Gary III

Gary Pollard

Joy is something we’re supposed to have when we go through trials (Jas. 1.3). It’s χαρά, which means, “to experience gladness.” It describes a forward-thinking mentality that says, “Right now isn’t great, but I can learn from this and grow.” Our joy comes from anticipating the ultimate growth we experience from conquering trials! And if those trials take my life, that joy is in anticipation of heaven. 

Joy is something experienced in heaven and in the presence of angels when someone repents (Luke 15.7, 10). It is compared to the excitement one feels when regaining something valuable that had been lost. Joy is more than just contentment;  it contains also an element of excitement. 

Joy is a fruit of the Spirit (Galatians 5.22). It is contrasted with outbursts of anger, disputes, dissensions, factions, etc. A part of living the Christian life, denying our primal desires, and not being boastful is having joy. Sometimes we find ourselves focusing on what we give up to live faithful lives, but we forget that Christianity provides for, encourages, and promotes excitement and joy! 

So what are we supposed to be excited for? Paul even had joy in the face of suffering (Phil. 2.17). Joy and happiness are not necessarily the same thing. We can have joy or gladness or excitement concerning the life that waits for a Christian while living in the sometimes harsh realities of a fallen world. 

In this life, Christians can have joy because of a profound sense of purpose, having meaning in a confusing world, healing after tragedy, and something to always look forward to. 

It may not be our first response to be excited about hard times, but if we develop a mindset that looks to the rewards and positives of difficulty (growth, endurance, empathy, perspective, heaven), we will have joy and excitement. 

Carl and Chip

Categories
Christian living church growth faithfulness

DAFFODILS THAT DON’T BLOOM

Friday’s Column: Supplemental Strength

brent 2020

Brent Pollard

Like the robin, daffodils are a harbinger of spring. They begin blooming in late winter and create anticipation for the pretty spring flowers following. We planted our place in Appalachia with daffodils nearly 30 years ago. Today, we get few flowers in places where we planted them. We do have healthy-looking, green blades but no blooms. By their nature, a single daffodil bulb becomes an entire colony of bulbs within a few years because it reproduces by dividing at the bulb. Once so many bulbs are packed into a small space, the plant cannot receive enough moisture or nutrients to produce the desired flower. So, on the one hand, it’s great because just a few daffodil bulbs can yield an entire daffodil garden in a few years. On the other hand, to keep daffodils flowering one must periodically dig up these new bulbs and space them out so conditions remain conducive to their overall health.

When we think about Jesus’ parable of the sower, we likely think of the various soils presented therein. We pray we find the good soil as we go to plant the seed but realize since few are finding the strait gate and narrow way (Matthew 7.13-14), most of our seed falls on the other three poor soils. Of those poor soils, Jesus highlighted a group in whom the seed never produces fruit since they become choked by thorns (Luke 8.14). These thorny-soiled hearts didn’t recognize how detrimental their thorns were since they took the form of the cares and riches of the world. In like manner, we don’t see the problems posed by a bunch of healthy-looking, green blades where our daffodils ought to be. We keep hoping they will put on blooms, bringing us the testimony of God’s wondrous creation. Yet, conditions underground won’t allow for that.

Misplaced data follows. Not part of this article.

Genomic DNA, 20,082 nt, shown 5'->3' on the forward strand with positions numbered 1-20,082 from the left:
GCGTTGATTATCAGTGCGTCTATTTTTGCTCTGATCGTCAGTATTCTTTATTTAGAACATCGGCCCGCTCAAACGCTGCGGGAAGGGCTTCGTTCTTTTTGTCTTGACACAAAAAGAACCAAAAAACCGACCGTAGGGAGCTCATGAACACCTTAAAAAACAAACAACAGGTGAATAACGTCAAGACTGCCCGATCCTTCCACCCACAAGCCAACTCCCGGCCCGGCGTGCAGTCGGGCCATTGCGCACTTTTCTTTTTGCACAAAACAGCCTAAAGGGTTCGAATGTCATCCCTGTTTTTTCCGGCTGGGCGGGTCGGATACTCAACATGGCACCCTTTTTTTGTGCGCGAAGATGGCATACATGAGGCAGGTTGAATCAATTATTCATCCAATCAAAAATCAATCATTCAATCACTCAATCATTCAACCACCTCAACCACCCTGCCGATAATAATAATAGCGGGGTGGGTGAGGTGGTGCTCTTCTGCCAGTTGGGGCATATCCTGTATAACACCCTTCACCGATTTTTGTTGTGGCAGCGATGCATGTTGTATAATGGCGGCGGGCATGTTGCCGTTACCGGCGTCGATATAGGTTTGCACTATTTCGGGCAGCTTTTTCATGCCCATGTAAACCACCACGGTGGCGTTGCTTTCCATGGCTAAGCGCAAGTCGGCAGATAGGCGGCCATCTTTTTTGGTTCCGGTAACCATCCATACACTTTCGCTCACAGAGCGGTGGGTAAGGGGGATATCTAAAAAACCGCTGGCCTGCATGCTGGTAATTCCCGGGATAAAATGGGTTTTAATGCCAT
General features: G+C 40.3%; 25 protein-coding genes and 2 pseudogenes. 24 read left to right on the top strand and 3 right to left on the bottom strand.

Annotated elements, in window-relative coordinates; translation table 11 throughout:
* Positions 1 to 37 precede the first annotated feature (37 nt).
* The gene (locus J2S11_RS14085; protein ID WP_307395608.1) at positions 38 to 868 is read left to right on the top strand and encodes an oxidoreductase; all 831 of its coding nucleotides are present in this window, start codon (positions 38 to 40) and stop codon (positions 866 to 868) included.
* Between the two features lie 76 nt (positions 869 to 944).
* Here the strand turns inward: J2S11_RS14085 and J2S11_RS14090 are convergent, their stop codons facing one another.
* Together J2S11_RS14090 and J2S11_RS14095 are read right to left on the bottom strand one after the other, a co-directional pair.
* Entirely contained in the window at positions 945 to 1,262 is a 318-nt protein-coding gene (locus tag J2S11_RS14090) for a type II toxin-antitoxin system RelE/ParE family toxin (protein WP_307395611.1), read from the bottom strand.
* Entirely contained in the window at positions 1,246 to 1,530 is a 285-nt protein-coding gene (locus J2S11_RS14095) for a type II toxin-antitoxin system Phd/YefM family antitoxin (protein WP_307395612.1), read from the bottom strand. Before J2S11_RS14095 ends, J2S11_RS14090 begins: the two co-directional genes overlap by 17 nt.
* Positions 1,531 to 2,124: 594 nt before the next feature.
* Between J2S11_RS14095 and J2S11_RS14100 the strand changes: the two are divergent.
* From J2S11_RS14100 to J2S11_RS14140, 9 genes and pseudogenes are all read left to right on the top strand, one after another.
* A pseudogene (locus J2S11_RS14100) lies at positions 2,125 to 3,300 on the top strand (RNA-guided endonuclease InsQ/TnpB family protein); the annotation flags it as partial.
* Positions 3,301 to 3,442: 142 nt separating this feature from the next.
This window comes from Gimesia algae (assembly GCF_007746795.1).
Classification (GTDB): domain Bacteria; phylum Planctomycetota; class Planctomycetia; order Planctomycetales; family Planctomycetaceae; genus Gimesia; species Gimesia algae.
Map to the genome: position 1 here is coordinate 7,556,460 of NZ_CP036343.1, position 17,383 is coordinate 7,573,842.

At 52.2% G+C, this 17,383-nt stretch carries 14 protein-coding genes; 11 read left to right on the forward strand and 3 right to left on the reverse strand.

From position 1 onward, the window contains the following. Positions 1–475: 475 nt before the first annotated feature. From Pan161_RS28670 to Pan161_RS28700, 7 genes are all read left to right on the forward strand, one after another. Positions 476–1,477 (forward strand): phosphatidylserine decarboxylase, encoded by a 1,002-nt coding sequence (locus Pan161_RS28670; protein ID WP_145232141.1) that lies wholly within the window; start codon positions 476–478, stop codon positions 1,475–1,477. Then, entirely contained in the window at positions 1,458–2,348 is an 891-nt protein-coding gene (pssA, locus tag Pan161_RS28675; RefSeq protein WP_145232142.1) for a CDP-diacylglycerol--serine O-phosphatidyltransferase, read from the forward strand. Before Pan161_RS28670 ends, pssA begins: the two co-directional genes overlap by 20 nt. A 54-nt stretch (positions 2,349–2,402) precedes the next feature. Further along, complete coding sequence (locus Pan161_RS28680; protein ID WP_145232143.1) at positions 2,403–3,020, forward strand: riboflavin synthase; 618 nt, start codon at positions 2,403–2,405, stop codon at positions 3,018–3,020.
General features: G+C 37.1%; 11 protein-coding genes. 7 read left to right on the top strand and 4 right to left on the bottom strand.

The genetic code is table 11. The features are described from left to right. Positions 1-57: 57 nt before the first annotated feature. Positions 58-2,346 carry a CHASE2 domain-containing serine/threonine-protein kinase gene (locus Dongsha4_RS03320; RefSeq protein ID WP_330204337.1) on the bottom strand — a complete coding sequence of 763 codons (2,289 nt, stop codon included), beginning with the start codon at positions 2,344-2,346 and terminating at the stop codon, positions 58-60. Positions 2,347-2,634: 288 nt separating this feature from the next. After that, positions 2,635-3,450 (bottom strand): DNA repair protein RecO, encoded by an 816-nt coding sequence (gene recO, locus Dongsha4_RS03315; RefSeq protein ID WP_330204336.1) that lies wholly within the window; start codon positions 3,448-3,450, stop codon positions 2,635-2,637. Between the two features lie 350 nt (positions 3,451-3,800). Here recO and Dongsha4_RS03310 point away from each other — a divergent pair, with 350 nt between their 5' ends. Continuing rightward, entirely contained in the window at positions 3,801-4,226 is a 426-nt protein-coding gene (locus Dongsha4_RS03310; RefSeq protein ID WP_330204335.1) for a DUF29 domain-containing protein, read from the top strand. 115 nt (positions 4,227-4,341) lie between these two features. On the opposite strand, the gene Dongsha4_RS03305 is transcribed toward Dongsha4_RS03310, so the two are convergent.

Might I suggest those possessing thorny-soiled hearts can have a similar problem as the daffodil? It may be they don’t just wither and die (i.e. fall away). It may be they are sitting on the pew, where we planted them, looking as if they hold promise, but never producing blooms. Why? It may be their fruit is being crowded out by conditions at their root. We see no prickly thorns gathered around them. Yet, there are cares and concerns on the inside choking out God’s Word all the same. It is confounding since they may even greet us with a smile on their faces while being inwardly consumed by such things as anxiety.  If we do nothing, though, the results will be the same as if it were thorns.

It may be we need to lift these unproductive Christians to help them settle in a better environment conducive to their growth. We need to help them remove all the things choking their heart. We need to nurture them. Though we’re more considerate of the newborn in Christ, the overcrowding of the heart is a challenge potentially taking place even in the one who obeyed the Gospel years ago. Be your brother and sister’s keeper (Galatians 6.1; James 5.19-20). If you see a pretty green blade that never flowers, dig a little deeper. If one’s heart is being crowded out, help him find the space to bloom (Hebrews 3.13).

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Categories
Christian living Christianity purpose

The World Is Desperate (Part Two)

Thursday’s Column: Captain’s Blog

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Carl Pollard